From his grade nine year at Nelson High School, through university, and to the Canadian Olympic Team Jamie Russell’s career has been a story of hard work, a commitment to improvement, and a keen desire to learn. At each stop along the way, Jamie Russell has left a legacy.
In 1971 he lead the Nelson Lords to their first Ontario Federation of School Athletic Association (OFSAA) provincial basketball championship. From there – based on his strong academic standing - the Nelson grad won a grant-in-aid scholarship to Ivy League’s Colgate University – an NCAA Division 1 school. At Colgate, he averaged a remarkable 22 points per game and was chosen a co-captain in his senior year.
Jamie returned to Canada in 1975 to attend the University of Waterloo and led the Warriors to a third-place finish in the 1975-76 Canadian University Basketball Championships. Here he averaged an amazing 23.89 points and 10.3 rebounds per game. As well, he was named an OUAA West All-Star; the most outstanding player in the OUAA playoffs; and a first-team all-Canadian; and became the 1976 recipient of the Mike Moser Award which recognizes the most outstanding Canadian University Basketball player in the country.
Jamie, at 20, was the youngest starter on the Canadian National Senior Team. From this moment on his stature and reputation in the game grew immensely. He took immense pride in his game and particularly in the defensive side of basketball. His high basketball IQ and superb talent were soon recognized internationally.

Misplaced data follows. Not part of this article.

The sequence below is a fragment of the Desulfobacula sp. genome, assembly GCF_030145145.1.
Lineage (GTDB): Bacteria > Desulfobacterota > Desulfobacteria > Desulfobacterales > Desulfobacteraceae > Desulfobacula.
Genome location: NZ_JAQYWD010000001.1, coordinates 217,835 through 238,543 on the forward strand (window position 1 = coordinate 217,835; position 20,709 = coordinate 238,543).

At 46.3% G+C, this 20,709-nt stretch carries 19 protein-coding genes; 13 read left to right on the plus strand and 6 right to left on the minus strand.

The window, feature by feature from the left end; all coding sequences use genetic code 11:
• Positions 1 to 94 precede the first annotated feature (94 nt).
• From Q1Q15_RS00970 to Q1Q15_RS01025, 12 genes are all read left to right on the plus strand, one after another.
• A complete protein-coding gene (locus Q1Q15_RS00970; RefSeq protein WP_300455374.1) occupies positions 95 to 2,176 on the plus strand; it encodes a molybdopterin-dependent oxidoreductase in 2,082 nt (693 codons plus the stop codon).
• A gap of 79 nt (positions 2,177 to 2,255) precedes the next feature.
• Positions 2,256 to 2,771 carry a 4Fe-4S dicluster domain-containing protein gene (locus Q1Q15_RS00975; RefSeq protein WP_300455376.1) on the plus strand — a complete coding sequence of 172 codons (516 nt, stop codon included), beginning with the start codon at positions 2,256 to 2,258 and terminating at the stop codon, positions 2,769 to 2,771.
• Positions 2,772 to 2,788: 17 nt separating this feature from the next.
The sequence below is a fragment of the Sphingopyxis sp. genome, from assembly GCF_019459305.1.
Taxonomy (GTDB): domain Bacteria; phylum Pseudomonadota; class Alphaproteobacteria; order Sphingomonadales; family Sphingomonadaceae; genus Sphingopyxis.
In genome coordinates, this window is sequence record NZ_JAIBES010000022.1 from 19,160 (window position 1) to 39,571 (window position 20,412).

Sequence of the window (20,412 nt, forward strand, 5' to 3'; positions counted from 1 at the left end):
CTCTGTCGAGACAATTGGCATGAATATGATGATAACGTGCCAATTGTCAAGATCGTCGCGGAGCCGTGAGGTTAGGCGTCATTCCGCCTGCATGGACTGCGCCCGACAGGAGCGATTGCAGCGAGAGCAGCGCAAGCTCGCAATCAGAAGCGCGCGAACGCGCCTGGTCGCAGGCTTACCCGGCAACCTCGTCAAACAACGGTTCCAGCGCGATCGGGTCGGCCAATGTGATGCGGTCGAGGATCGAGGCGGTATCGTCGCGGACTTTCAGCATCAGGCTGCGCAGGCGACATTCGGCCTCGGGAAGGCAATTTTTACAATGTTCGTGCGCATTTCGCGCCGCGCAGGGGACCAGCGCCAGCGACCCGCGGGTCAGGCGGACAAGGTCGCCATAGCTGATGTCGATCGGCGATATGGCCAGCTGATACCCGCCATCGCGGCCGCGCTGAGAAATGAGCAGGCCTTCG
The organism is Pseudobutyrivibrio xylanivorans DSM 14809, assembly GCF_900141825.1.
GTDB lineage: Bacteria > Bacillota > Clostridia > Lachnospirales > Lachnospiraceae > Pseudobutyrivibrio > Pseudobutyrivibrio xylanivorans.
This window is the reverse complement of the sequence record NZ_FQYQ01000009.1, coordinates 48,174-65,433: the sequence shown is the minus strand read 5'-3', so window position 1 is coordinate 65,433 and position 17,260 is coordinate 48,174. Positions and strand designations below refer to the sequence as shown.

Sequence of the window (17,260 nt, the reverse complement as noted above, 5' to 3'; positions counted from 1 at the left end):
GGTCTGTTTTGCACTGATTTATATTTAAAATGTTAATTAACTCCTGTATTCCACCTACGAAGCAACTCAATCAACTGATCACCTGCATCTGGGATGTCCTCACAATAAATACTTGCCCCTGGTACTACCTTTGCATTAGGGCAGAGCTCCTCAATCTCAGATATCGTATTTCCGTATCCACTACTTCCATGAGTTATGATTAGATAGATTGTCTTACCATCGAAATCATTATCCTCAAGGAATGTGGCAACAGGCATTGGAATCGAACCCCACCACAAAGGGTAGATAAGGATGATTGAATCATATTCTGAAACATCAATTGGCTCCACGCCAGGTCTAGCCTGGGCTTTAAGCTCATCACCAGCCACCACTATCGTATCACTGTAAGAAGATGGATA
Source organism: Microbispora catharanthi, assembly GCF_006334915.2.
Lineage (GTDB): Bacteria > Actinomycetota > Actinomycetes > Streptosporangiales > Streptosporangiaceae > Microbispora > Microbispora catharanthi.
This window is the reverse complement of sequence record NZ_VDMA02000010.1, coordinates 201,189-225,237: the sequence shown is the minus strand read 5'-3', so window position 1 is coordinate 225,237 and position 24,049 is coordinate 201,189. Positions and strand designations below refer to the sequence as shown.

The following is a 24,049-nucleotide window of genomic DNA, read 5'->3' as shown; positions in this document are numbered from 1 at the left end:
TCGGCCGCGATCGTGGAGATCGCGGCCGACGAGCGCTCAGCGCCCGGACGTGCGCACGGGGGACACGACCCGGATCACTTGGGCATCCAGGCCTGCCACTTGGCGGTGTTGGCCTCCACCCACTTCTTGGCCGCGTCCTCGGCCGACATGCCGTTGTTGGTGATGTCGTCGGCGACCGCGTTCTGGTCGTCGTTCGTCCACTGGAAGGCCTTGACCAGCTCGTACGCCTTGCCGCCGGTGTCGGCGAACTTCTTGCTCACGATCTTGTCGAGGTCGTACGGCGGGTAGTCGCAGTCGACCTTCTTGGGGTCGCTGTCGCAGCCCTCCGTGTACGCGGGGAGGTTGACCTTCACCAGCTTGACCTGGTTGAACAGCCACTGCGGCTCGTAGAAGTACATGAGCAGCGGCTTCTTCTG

Jamie’s international resume includes:
1973: The World Student Games - Moscow USSR
1974: World Championships - Puerto Rico
1975: Intercontinental Cup at Maple Leaf Gardens where he led the team with 26 points and a first-ever victory against the Soviet Union
1975: Pan American Games - Mexico City
1976: Olympic Games - Montreal where the Canadian Team placed fourth
1978: World Championships - Manila, Philippines
After completing his undergraduate degree at Colgate, Jamie enrolled in the McMaster School of Medicine n 1976. Somehow he managed to find time to serve as an assistant coach for the Marauders men’s basketball team. In 1979 he added “Doctor” to his name. He completed his residency in General Surgery at Mac in 1984, followed by a Fellowship in Surgery/Critical Care in Baltimore, Maryland.
Jamie’s playing days however were not quite over. From 1976 to 1982 and from 1987 to 1991 he was the Player/Captain of the Toronto Estonia Basketball Club leading helping them win ten Ontario Basketball Association Senior Men’s Championships and two Canadian Championships. One can easily see that Jamie Russell’s commitment and dedication to basketball and athletics is exemplary. We are proud to welcome him into the Burlington Sports Hall of Fame.